By the Declaration of Independence, on the fourth of July, in the year seventeen hundred and seventy-six, acceded to by our Convention on the ninth, the late colony of New York became an independent State. All the inhabitants, who were subjects under the former government, and who did not withdraw themselves upon the change which took place, were to be considered as citizens, owing allegiance to the new government. This, at least, is the legal presumption; and this was the principle, in fact, upon which all the measures of our public councils have been grounded. Duties have been exacted and punishments inflicted according to this rule. If any exceptions to it were to be admitted, they could only flow from the indulgence of the State to such individuals as, from peculiar circumstances, might desire to be permitted to stand upon a different footing.

The inhabitants of the southern district, before they fell under the power of the British army, were as much citizens of the State as the inhabitants of other parts of it. They must, therefore, continue to be such, unless they have been divested of that character by some posterior circumstance. This circumstance must either be:

Their having, by the fortune of war, fallen under the power of the British army;

Their having forfeited their claim by their own misconduct;

Their having been left out of the compact by some subsequent association of the body of the State; or,

Their having been dismembered by treaty.

The first of these circumstances, according to the fundamental principles of government and the constant practice of nations, could have no effect in working a forfeiture of their citizenship. To allow it such an effect, would be to convert misfortune into guilt; it would be, in many instances, to make the negligence of the society, in not providing adequate means of defence for the several parts, the crime of those parts which were the immediate sufferers by that negligence. It would tend to the dissolution of society, by loosening the ties which bind the different parts together, and justifying those who should, for a moment, fall under the power of a conqueror, not merely in yielding such a submission as was exacted from them, but in taking a willing, interested, and decisive part with him.

It was the policy of the Revolution, to inculcate upon every citizen the obligation of renouncing his habitation, property, and every private concern for the service of his country; and many of us have scarcely yet learned to consider it as less than treason to have acted in a different manner. But it is time we should correct the exuberances of opinions propagated through policy and embraced from enthusiasm; and while we admit, that those who did act so disinterested and noble a part deserve the applause and, wherever they can be bestowed with propriety, the rewards of their country, we should cease to impute discriminate guilt to those who, submitting to the accidents of war, remained with their habitations and property. We should learn that this conduct is tolerated by the general sense of mankind; and that, according to that sense, whenever the State recovers the possession of such parts as were, for a time, subdued, the citizens returned at once to all the rights to which they were formerly entitled.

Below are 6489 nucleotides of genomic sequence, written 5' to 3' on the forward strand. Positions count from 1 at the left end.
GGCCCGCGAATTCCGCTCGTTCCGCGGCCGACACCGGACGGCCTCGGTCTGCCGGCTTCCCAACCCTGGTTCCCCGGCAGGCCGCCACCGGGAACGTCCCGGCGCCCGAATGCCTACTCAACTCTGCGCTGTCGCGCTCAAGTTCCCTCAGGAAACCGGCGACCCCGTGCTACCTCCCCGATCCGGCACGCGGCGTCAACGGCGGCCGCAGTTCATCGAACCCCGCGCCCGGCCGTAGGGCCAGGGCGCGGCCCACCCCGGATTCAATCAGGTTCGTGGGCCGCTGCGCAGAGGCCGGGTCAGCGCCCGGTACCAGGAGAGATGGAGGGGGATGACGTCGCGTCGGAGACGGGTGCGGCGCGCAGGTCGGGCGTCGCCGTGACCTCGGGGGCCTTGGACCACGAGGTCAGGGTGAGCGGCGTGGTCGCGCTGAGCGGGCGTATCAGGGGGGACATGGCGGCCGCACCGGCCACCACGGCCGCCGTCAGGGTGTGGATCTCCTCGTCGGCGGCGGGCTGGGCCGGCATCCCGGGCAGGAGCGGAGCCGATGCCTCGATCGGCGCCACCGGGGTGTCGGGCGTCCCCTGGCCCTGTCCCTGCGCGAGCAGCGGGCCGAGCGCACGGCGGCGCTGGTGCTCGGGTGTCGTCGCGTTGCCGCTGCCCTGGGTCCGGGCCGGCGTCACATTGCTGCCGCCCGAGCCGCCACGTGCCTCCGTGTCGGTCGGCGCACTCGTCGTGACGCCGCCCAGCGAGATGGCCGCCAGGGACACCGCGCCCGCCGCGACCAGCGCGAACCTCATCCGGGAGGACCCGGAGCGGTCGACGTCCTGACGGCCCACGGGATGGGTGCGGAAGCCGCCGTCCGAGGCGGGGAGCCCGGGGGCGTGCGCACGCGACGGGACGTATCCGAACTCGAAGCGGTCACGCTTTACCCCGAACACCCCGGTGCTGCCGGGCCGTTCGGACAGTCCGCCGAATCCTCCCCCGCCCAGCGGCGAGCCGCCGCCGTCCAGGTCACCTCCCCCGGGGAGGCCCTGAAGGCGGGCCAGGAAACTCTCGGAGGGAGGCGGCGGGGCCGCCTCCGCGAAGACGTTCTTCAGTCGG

As to the second head, of forfeiture by misconduct, there is no doubt that all such as, remaining within the British lines, did not merely yield an obedience which they could not refuse without ruin, but took a voluntary and interested part with the enemy, in carrying on the war, became subject to the penalties of treason. They could not, however, by that conduct, make themselves aliens, because, though they were bound to pay a temporary and qualified obedience to the conqueror, they could not transfer their eventual allegiance from the State to a foreign power. By becoming aliens, too, they would have ceased to be traitors; and all the laws of the State, passed during the Revolution, by which they are considered and punished as subjects, would have been, by that construction, unintelligible and unjust. The idea, indeed, of citizens transforming themselves into aliens, by taking part against the State to which they belong, is altogether of new invention, unknown and inadmissible in law, and contrary to the nature of the social compact.

But were this not the case, an insurmountable difficulty would still remain: for how shall we ascertain who are aliens, or traitors, let us call them which we will? It has been seen that the boundaries of the British lines cannot determine the question; for this would be to say that the merely falling under the power of the British army, constituted every man a traitor or an alien. It would be to confound one third of the citizens of the State in promiscuous guilt and degradation, without evidence or inquiry. It would be to make crimes, which are, in their nature, personal and individual, aggregate and territorial. Shall we go into an inquiry to ascertain the crime of each person? This would be a prosecution4 ; and the treaty forbids all future prosecutions. Shall the Legislature take the map, and make a geographical delineation of the rights and disqualifications of its citizens? This would be to measure innocence and guilt by latitude and longitude. It would be to condemn and punish, not one man but thousands, for supposed offences, without giving them an opportunity of making their defence. God forbid that such an act of barefaced tyranny should ever disgrace our history! God forbid that the body of the people should be corrupt enough to wish it, or even to submit to it!